Addicts wake up “sick” and need to “make money”:
Some neighborhood bodegas — the addicts know which ones — will pay 50 cents on the dollar for anything stolen from CVS. That is why razor blades, printer cartridges, and other expensive portable items are now kept under lock and key where you shop. Addicts shoplift from Home Depot and drag things from the loading docks. They pull off scams. They will scavenge for thrown-out receipts in trash cans outside an appliance store, enter the store, find the receipted item, and try to return it for cash. On the edge of the White Mountains in Maine, word spread that the policy at Hannaford, the dominant supermarket chain, was not to dispute returns of under $25. For a while, there was a run on the big cans of extra virgin olive oil that sold for $24.99, which were brought to the cash registers every day by a succession of men and women who did not, at first sight, look like connoisseurs of Mediterranean cuisine. Women prostitute themselves on Internet sites. Others go into hospital emergency rooms, claiming a desperately painful toothache that can be fixed only with some opioid. (Because if pain is a “fifth vital sign,” it is the only one that requires a patient’s own testimony to measure.) This is generally repeated until the pain-sufferer grows familiar enough to the triage nurses to get “red-flagged.”
The culture of addiction treatment is marked by an extraordinary level of political correctness:
Several of the addiction professionals interviewed for this article sent lists of the proper terminology to use when writing about opioid addiction, and instructions on how to write about it in a caring way. These people are mostly generous, hard-working, and devoted. But their codes are neither scientific nor explanatory; they are political.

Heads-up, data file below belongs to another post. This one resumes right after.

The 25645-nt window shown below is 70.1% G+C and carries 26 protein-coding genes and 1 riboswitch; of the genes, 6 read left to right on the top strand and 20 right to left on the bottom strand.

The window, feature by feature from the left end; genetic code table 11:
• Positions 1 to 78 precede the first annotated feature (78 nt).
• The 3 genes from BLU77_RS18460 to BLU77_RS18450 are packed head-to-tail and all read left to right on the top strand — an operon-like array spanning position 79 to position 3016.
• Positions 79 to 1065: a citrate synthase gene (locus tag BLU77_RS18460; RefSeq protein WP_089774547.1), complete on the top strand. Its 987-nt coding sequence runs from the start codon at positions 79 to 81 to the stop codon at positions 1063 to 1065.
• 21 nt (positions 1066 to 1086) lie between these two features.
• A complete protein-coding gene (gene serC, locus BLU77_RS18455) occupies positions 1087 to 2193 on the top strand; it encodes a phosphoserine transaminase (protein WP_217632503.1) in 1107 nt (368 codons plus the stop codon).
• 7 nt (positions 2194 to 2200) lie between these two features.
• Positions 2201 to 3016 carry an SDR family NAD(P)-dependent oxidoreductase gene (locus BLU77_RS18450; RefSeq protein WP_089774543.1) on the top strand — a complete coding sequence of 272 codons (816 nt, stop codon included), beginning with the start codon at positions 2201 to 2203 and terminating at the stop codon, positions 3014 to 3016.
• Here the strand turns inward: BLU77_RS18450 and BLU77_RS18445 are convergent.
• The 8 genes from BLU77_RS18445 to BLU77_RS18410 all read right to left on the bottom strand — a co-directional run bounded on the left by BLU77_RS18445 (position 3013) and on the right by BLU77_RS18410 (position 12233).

The director of a Midwestern state’s mental health programs emailed a chart called “‘Watch What You Call Me’: The Changing Language of Addiction and Mental Illness,” compiled by the Boston University doctor Richard Saltz. It is a document so Orwellian that one’s first reaction is to suspect it is a parody, or some kind of “fake news” dreamed up on a cynical website. We are not supposed to say “drug abuse”; use “substance use disorder” instead. To say that an addict’s urine sample is “clean” is to use “words that wound”; better to say he had a “negative drug test.” “Binge drinking” is out — “heavy alcohol use” is what you should say. Bizarrely, “attempted suicide” is deemed unacceptable; we need to call it an “unsuccessful suicide.” These terms are periphrastic and antiscientific. Imprecision is their goal. Some of them (like the concept of a “successful suicide”) are downright insane. This habit of euphemism and propaganda is not merely widespread. It is official. In January 2017, less than two weeks before the end of the last presidential administration, drug office head Michael Botticelli issued a memo called “Changing the Language of Addiction,” a similarly fussy list of officially approved euphemisms.